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Transposon-mediated insertional mutagenesis revealed the functions of animal cellulose synthase in the ascidian Ciona intestinalis.

ABSTRACT: Tunicates are the only animals that perform cellulose biosynthesis. The tunicate gene for cellulose synthase, Ci-CesA, was likely acquired by horizontal transfer from bacteria and was a key innovation in the evolution of tunicates. Transposon-based mutagenesis in an ascidian, Ciona intestinalis, has generated a mutant, swimming juvenile (sj). Ci-CesA is the gene responsible for the sj mutant, in which a drastic reduction in cellulose was observed in the tunic. Furthermore, during metamorphosis, which in ascidians convert the vertebrate-like larva into a sessile filter feeder, sj showed abnormalities in the order of metamorphic events. In normal larvae, the metamorphic events in the trunk region are initiated after tail resorption. In contrast, sj mutant larvae initiated the metamorphic events in the trunk without tail resorption. Thus, sj larvae show a "swimming juvenile" phenotype, the juvenile-like trunk structure with a complete tail and the ability to swim. It is likely that ascidian cellulose synthase is required for the coordination of the metamorphic events in the trunk and tail in addition to cellulose biosynthesis.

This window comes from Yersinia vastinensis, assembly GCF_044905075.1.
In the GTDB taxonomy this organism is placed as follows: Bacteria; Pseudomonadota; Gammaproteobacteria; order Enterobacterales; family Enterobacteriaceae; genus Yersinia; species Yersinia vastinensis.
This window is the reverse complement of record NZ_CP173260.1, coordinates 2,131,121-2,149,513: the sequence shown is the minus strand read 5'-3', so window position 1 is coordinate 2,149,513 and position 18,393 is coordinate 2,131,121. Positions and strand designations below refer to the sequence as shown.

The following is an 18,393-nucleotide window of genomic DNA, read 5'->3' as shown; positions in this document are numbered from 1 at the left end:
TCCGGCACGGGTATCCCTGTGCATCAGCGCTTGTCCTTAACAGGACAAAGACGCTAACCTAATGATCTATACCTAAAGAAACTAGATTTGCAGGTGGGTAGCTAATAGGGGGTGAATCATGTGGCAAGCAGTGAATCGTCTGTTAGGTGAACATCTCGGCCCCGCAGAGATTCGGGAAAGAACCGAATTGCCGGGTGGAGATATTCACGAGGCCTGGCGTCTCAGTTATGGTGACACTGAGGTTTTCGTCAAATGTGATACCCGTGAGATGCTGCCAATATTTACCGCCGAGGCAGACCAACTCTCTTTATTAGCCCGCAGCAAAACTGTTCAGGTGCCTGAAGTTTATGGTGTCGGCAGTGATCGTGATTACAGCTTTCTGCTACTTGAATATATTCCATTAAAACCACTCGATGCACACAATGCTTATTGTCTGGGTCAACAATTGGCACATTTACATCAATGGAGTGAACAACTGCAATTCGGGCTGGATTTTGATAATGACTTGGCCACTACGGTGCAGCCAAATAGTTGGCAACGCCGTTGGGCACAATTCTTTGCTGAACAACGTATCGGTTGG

SUBMITTER: Sasakura Y 

PROVIDER: S-EPMC1257696 | BioStudies | 2005-01-01

REPOSITORIES: biostudies

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